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UBC Theses and Dissertations

The complex relationship between omega-3 fatty acids and early neurodevelopment Mulder, Kelly Ann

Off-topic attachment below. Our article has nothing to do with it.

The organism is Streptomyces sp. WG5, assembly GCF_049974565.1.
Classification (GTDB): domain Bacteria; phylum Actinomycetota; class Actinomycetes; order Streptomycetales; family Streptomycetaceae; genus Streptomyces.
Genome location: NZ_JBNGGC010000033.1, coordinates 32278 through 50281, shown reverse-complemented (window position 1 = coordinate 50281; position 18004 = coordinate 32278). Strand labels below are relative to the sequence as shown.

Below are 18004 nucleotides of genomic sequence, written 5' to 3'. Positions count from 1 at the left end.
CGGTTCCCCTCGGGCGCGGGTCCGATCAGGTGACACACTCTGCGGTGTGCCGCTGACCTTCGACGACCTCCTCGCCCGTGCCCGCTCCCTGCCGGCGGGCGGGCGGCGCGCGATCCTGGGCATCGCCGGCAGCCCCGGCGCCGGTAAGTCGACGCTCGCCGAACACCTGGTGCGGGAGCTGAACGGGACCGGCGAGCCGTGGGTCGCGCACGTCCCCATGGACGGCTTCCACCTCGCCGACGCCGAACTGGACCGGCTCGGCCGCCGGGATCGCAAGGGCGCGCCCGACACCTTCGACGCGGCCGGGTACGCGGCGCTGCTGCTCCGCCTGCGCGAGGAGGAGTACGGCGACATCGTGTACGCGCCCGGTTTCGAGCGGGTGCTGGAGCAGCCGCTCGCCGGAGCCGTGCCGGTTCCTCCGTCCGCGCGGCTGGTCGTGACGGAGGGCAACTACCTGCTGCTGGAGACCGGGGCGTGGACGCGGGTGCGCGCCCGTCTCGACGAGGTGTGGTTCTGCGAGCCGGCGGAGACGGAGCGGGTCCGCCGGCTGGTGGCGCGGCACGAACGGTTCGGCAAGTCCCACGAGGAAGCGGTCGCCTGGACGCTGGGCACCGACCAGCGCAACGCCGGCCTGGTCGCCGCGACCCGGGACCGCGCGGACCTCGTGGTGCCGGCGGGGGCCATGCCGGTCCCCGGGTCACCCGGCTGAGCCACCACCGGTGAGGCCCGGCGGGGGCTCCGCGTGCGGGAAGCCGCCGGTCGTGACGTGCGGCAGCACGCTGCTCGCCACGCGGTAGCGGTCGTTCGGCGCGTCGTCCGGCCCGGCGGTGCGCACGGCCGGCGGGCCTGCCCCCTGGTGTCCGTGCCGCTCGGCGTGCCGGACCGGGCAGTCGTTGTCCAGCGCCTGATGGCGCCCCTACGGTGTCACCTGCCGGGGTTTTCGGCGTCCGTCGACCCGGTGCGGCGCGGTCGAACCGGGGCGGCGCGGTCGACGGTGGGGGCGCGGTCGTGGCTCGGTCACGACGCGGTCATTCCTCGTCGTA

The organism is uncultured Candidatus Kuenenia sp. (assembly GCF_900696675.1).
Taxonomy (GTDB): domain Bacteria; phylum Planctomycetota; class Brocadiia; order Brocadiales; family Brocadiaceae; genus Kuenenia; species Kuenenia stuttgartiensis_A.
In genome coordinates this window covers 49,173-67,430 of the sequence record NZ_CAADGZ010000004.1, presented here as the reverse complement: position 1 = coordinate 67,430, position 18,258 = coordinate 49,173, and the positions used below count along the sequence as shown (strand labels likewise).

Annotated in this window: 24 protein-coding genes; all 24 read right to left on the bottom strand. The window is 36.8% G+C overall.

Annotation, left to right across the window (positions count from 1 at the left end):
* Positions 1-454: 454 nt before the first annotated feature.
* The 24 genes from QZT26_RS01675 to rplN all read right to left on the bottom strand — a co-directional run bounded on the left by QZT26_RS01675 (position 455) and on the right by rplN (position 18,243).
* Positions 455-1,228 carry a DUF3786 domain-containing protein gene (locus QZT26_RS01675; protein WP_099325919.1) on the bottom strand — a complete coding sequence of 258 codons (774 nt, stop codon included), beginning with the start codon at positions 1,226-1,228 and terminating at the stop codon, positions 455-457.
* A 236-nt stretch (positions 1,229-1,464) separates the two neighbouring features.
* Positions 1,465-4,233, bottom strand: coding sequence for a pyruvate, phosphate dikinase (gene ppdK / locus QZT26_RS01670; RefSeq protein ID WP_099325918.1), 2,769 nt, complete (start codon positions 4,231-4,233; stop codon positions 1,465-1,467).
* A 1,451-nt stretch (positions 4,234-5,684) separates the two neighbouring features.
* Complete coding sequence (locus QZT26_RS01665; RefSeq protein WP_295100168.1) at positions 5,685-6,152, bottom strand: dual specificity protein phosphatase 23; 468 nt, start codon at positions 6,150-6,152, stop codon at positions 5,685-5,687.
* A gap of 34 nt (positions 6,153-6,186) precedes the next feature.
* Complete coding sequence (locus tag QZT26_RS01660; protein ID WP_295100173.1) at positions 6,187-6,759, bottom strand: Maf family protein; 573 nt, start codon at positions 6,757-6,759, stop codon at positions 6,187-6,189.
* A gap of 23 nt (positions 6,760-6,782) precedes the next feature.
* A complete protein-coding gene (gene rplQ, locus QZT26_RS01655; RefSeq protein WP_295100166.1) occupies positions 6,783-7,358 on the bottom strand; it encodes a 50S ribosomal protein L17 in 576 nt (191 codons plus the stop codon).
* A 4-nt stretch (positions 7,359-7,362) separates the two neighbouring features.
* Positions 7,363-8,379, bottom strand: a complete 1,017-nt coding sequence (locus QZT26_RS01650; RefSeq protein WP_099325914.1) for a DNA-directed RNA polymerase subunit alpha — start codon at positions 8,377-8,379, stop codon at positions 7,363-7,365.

Docosahexaenoic acid (DHA, 22:6ω-3) is an omega-3 fatty acid that is an important component of neural lipids accumulating in neural tissue during development. Decreased brain DHA is accompanied by increased 22:4ω-6 and 22:5ω-6, which has been shown to lead to deficits in neural function. However, dietary and other variables may impact DHA status and the potential for early deficiency to have lasting adverse effects on neurodevelopment remains unclear. Therefore, the effect of prenatal DHA and children’s DHA intake and status on neurodevelopment was examined. Pregnant women, n=271, were enrolled at 16 wk gestation and randomized to 400 mg/day DHA or placebo until delivery. Infant neurodevelopment was assessed at multiple time-points until 18 mo. Children returned for follow-up between 5-6 y (n=98). An additional group of 187 children (5-6 y) was enrolled at the same time to increase the sample size. Venous blood was collected, diet was assessed by food frequency questionnaire, and neurodevelopment was assessed. Infants from the placebo group were less likely to achieve high neurodevelopmental test scores up to 18 mo than infants from the DHA group (OR=2.23-3.22, P<0.05), suggesting that fetal DHA inadequacy occurred in our population. No differences were detected in children (5-6 y, n=98) from the placebo and DHA groups achieving a high neurodevelopment test score (P>0.05). However, child DHA intake and status (n=98) were related to the mother’s intake and status during pregnancy. For all children (n=285), DHA intake was positively associated with erythrocyte DHA. Child DHA status was associated with neurodevelopment test scores, but only short-term memory was associated with dietary DHA. These results suggest that DHA low enough to constrain infant neurodevelopment to 18 mo does occur among pregnant women in Vancouver, but the long-term effects remain unclear. We also provide evidence that DHA status is related to cognitive performance in young children. However, the association of maternal and child DHA intake and status limits the interpretation of whether DHA before or after birth is important. Finally, the variability in erythrocyte DHA was high, raising questions about the relationship between DHA intake and other fatty acids, DHA status, and neural function.

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